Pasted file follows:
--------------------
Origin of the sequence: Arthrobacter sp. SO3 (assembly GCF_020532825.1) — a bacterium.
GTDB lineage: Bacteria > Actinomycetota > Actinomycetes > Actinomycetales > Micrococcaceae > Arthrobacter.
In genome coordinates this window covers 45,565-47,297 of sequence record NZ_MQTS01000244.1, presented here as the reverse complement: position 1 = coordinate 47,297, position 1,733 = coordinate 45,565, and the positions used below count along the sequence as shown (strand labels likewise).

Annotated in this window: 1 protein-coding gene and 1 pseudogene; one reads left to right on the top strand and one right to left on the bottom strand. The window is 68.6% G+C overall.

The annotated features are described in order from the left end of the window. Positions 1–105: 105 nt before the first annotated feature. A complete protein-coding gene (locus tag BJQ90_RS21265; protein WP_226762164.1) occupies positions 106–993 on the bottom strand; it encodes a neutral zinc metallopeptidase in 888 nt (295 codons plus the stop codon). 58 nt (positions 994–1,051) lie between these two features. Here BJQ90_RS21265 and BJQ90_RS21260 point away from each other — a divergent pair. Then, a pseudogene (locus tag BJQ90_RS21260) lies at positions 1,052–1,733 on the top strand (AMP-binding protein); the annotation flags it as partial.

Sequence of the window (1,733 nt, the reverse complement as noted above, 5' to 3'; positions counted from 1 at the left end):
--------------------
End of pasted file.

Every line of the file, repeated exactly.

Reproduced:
Origin of the sequence: Arthrobacter sp. SO3 (assembly GCF_020532825.1) — a bacterium.
GTDB lineage: Bacteria > Actinomycetota > Actinomycetes > Actinomycetales > Micrococcaceae > Arthrobacter.
In genome coordinates this window covers 45,565-47,297 of sequence record NZ_MQTS01000244.1, presented here as the reverse complement: position 1 = coordinate 47,297, position 1,733 = coordinate 45,565, and the positions used below count along the sequence as shown (strand labels likewise).

Annotated in this window: 1 protein-coding gene and 1 pseudogene; one reads left to right on the top strand and one right to left on the bottom strand. The window is 68.6% G+C overall.

The annotated features are described in order from the left end of the window. Positions 1–105: 105 nt before the first annotated feature. A complete protein-coding gene (locus tag BJQ90_RS21265; protein WP_226762164.1) occupies positions 106–993 on the bottom strand; it encodes a neutral zinc metallopeptidase in 888 nt (295 codons plus the stop codon). 58 nt (positions 994–1,051) lie between these two features. Here BJQ90_RS21265 and BJQ90_RS21260 point away from each other — a divergent pair. Then, a pseudogene (locus tag BJQ90_RS21260) lies at positions 1,052–1,733 on the top strand (AMP-binding protein); the annotation flags it as partial.

Sequence of the window (1,733 nt, the reverse complement as noted above, 5' to 3'; positions counted from 1 at the left end):